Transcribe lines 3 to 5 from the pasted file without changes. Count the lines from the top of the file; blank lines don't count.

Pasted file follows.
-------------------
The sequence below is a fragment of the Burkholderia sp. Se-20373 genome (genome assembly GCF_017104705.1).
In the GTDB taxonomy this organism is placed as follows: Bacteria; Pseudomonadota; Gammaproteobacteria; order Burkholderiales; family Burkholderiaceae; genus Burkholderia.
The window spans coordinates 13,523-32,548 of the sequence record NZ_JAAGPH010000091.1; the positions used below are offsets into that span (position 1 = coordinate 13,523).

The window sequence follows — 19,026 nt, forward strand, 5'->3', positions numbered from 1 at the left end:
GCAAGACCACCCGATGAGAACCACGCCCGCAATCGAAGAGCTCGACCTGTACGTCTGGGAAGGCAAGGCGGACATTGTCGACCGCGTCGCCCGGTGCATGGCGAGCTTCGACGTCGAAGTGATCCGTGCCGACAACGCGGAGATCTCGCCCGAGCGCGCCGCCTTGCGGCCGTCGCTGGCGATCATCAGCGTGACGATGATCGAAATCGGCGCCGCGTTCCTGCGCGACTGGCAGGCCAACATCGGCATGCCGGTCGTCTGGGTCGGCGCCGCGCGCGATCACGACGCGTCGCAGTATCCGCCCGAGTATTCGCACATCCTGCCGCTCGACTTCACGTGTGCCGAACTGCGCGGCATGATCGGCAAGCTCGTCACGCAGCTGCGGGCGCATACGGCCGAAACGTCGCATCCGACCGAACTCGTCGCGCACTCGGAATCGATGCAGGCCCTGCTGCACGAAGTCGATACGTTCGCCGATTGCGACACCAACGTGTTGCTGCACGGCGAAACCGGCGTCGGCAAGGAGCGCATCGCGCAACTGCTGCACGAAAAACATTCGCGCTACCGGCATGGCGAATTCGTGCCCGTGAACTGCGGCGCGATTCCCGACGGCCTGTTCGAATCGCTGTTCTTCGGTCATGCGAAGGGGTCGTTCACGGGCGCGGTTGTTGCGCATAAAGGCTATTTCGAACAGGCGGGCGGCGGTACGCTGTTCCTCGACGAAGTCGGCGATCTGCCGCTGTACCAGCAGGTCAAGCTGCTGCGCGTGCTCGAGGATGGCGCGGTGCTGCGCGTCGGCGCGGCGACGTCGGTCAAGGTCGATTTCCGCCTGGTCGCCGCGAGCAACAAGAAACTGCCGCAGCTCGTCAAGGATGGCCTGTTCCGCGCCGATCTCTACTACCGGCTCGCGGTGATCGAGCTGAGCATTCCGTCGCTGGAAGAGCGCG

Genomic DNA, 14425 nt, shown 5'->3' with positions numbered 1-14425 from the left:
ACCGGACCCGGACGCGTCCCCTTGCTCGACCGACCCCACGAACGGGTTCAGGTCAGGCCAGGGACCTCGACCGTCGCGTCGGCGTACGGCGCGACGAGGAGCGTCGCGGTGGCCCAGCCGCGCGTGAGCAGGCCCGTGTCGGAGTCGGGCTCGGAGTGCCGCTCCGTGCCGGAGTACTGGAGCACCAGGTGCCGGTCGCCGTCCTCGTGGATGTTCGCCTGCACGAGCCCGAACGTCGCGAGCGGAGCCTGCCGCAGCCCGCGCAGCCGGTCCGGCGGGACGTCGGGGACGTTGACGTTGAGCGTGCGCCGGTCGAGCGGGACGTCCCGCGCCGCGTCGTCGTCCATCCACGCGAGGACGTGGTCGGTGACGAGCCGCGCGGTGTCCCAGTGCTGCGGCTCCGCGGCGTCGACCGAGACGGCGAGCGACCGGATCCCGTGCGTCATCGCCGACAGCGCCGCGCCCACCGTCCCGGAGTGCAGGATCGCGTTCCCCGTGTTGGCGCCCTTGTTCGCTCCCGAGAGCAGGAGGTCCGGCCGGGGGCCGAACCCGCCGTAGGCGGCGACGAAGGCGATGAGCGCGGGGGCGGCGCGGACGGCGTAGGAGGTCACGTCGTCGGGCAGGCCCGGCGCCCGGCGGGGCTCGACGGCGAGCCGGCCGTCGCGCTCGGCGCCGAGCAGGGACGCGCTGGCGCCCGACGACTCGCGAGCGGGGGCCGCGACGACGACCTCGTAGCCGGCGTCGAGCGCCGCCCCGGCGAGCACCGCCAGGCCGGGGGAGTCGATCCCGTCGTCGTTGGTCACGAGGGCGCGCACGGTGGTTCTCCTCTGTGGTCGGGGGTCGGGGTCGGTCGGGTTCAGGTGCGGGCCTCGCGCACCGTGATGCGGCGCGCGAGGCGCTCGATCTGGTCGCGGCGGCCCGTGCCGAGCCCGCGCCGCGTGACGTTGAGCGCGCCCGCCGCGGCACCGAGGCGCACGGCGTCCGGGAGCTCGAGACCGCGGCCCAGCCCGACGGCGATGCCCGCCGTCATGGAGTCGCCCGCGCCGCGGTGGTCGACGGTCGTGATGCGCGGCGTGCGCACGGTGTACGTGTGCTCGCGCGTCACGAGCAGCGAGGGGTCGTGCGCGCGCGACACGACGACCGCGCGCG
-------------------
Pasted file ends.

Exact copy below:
The window spans coordinates 13,523-32,548 of the sequence record NZ_JAAGPH010000091.1; the positions used below are offsets into that span (position 1 = coordinate 13,523).

The window sequence follows — 19,026 nt, forward strand, 5'->3', positions numbered from 1 at the left end:
GCAAGACCACCCGATGAGAACCACGCCCGCAATCGAAGAGCTCGACCTGTACGTCTGGGAAGGCAAGGCGGACATTGTCGACCGCGTCGCCCGGTGCATGGCGAGCTTCGACGTCGAAGTGATCCGTGCCGACAACGCGGAGATCTCGCCCGAGCGCGCCGCCTTGCGGCCGTCGCTGGCGATCATCAGCGTGACGATGATCGAAATCGGCGCCGCGTTCCTGCGCGACTGGCAGGCCAACATCGGCATGCCGGTCGTCTGGGTCGGCGCCGCGCGCGATCACGACGCGTCGCAGTATCCGCCCGAGTATTCGCACATCCTGCCGCTCGACTTCACGTGTGCCGAACTGCGCGGCATGATCGGCAAGCTCGTCACGCAGCTGCGGGCGCATACGGCCGAAACGTCGCATCCGACCGAACTCGTCGCGCACTCGGAATCGATGCAGGCCCTGCTGCACGAAGTCGATACGTTCGCCGATTGCGACACCAACGTGTTGCTGCACGGCGAAACCGGCGTCGGCAAGGAGCGCATCGCGCAACTGCTGCACGAAAAACATTCGCGCTACCGGCATGGCGAATTCGTGCCCGTGAACTGCGGCGCGATTCCCGACGGCCTGTTCGAATCGCTGTTCTTCGGTCATGCGAAGGGGTCGTTCACGGGCGCGGTTGTTGCGCATAAAGGCTATTTCGAACAGGCGGGCGGCGGTACGCTGTTCCTCGACGAAGTCGGCGATCTGCCGCTGTACCAGCAGGTCAAGCTGCTGCGCGTGCTCGAGGATGGCGCGGTGCTGCGCGTCGGCGCGGCGACGTCGGTCAAGGTCGATTTCCGCCTGGTCGCCGCGAGCAACAAGAAACTGCCGCAGCTCGTCAAGGATGGCCTGTTCCGCGCCGATCTCTACTACCGGCTCGCGGTGATCGAGCTGAGCATTCCGTCGCTGGAAGAGCGCG